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European best practices are key to deliver on pipeline project industry, experts have said

HagueThe ICC in The Netherlands features open interior plans and integrates nature. (Image source: Hunter Douglas)

Following these practices, the GCC region has mega projects in pipeline worth US$2 trillion, especially tied to Expo 2020 in Dubai, the 2022 FIFA World Cup Qatar and Saudi Vision 2030 projects such as the King Abdullah Financial District, according to a recent survey by consultancy Deloitte.

?Increasingly, GCC planners and developers are localising best practices from Europe to enhance the worker and visitor experience,? said Santhosh Vallil for the Middle East at Hunter Douglas, a mega-project consultancy based in The Netherlands.

?GCC mega-projects need to make a signature statement. But they should also place user needs at the center, with a pedestrian scale of construction, open plan interiors that can re-arranged for different stakeholders, and links to nature and sustainability,? added Vallil.

In the GCC, Hunter Douglas has advised on large-scale projects such as Masdar Institute and Zayed Sports City in the UAE, and the Qatar National Convention Centre.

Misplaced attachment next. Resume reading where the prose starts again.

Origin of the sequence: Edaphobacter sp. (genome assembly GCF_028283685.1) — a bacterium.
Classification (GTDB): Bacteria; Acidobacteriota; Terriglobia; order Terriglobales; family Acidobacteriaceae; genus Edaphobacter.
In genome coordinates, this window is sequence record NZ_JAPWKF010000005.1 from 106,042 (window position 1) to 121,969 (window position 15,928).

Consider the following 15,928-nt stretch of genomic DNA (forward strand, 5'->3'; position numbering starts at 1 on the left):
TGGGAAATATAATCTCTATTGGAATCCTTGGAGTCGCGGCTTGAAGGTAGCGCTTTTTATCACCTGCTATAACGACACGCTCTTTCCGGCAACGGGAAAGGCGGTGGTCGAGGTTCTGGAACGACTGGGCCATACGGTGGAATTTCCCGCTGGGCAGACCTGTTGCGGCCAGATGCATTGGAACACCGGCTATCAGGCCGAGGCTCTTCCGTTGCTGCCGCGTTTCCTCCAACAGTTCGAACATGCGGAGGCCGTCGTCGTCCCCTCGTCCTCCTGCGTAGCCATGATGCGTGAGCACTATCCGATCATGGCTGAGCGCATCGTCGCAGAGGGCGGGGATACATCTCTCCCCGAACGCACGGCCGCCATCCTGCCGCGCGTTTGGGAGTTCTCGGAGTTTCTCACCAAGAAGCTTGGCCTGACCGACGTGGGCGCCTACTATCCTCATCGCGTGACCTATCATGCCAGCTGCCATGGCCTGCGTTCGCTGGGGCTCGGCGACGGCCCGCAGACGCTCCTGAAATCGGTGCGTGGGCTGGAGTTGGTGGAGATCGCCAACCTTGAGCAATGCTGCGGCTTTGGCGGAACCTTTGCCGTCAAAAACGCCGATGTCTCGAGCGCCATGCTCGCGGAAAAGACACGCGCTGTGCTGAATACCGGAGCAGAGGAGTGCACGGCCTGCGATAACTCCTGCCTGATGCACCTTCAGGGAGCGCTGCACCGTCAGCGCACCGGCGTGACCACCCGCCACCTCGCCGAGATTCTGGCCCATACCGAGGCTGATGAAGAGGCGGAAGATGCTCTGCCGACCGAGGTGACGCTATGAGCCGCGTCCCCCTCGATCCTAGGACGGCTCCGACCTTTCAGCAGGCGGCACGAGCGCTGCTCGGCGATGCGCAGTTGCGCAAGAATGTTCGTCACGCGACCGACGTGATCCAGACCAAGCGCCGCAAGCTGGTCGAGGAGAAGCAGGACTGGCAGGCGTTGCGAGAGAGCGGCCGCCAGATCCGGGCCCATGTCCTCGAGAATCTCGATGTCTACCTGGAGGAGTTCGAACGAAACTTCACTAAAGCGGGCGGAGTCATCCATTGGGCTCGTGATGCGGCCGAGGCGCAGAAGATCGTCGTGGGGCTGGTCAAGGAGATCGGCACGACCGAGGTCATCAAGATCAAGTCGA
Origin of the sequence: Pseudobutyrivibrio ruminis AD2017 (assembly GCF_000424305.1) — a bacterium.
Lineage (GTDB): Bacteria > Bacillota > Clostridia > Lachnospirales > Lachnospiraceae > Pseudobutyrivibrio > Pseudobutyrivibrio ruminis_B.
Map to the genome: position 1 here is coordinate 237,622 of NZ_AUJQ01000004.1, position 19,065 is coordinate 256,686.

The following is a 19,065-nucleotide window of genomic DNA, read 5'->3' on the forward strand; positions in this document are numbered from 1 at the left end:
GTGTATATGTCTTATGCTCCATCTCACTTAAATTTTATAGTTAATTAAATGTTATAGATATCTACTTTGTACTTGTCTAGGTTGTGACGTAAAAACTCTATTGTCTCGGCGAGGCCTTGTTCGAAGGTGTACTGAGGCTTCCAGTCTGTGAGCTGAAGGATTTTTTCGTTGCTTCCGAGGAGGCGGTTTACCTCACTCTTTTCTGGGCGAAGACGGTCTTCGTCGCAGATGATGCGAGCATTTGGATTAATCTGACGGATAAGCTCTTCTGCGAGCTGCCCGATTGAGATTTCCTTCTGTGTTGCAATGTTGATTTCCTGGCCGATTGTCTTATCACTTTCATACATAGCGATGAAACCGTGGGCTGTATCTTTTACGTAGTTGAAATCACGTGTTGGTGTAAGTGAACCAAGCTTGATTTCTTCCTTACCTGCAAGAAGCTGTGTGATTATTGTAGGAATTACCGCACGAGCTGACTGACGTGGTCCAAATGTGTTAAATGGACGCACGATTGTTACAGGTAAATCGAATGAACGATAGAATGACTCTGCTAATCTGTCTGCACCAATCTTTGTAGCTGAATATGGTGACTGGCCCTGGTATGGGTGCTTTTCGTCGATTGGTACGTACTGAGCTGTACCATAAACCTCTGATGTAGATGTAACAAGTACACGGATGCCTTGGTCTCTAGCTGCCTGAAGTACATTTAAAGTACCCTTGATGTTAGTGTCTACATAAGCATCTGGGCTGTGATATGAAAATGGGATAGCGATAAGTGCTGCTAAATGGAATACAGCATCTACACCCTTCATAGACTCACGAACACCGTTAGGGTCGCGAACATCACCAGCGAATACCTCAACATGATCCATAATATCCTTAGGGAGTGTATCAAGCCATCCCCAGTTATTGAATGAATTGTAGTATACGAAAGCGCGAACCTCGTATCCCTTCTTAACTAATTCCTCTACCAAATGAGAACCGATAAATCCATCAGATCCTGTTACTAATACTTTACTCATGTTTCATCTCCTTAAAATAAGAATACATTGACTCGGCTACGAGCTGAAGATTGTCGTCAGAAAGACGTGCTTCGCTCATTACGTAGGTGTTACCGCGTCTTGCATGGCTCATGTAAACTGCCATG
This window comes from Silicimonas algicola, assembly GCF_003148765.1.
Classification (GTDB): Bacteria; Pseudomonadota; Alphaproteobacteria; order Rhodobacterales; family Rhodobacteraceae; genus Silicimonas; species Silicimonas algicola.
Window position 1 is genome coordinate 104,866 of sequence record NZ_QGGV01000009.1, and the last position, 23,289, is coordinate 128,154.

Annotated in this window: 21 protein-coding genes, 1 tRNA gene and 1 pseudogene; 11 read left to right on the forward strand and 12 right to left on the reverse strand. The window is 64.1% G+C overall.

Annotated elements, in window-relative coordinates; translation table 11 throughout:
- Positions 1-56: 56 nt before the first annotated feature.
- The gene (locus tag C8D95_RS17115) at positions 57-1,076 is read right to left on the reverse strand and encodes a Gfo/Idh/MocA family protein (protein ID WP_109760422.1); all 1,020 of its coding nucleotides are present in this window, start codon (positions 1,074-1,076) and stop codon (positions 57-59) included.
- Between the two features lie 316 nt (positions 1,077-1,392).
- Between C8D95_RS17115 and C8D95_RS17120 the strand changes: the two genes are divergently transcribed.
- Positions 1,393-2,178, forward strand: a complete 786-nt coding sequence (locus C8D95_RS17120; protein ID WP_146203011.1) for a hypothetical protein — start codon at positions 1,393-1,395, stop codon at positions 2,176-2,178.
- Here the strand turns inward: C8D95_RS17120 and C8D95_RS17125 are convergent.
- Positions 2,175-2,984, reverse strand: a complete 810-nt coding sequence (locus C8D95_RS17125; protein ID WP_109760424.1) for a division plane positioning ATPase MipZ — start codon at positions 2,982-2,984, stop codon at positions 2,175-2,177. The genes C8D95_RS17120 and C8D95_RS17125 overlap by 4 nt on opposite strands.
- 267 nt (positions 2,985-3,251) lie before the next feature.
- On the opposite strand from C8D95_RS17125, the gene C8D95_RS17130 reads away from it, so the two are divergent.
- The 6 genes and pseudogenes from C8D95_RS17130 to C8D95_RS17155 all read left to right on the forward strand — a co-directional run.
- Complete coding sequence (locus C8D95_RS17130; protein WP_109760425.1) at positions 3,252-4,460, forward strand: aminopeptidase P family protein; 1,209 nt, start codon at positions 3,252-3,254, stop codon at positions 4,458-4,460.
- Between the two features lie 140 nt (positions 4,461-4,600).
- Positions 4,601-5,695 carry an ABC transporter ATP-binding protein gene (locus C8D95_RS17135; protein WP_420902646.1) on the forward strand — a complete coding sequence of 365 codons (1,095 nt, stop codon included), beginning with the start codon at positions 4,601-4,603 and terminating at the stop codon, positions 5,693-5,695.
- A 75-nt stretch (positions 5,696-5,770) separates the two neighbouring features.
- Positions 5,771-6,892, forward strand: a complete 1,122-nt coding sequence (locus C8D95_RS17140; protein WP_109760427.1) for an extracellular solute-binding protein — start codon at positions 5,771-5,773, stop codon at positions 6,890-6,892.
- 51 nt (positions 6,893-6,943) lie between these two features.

Now, GCC planners are looking at the success of the recently-opened International Criminal Court (ICC) in The Hague in The Netherlands. The 56,000 sq m complex employs 1,200 staff from 124 countries who prosecute people allegedly involved in war crimes, genocide, and crimes against humanity.

The six-building ICC complex maintains safety, but is also open and transparent, grand but with a sense of human dimensions. In particular, the project has a small footprint that integrates the dune area on the edge of the city. A ?bite? was taken out of the dunes, giving the project a ?dug-in? effect to ensure extra protection and a location that gives visitors, victims and suspects a feeling of rest, trust and hope.

Inside, the ICC delivers a strong design statement with a sophisticated, crisp, and functional finish. Hunter Douglas aluminium ceiling panels, which are perforated and inlaid with acoustic mats, cover 29,000 sq m of offices, courtrooms, and public areas, which can be partitioned for extra room.

?The ceiling connects spaces and creates a sense of sameness throughout the building, because the same ceiling is suspended everywhere: where the suspects? reside, where the lawyers work, and in the office spaces. All of the trials are broadcast live and the media and camera teams providing these broadcasts require a neutral background,? said Bjarne Hammer of Denmark?s Schmidt, Hammer, Lassen Architects.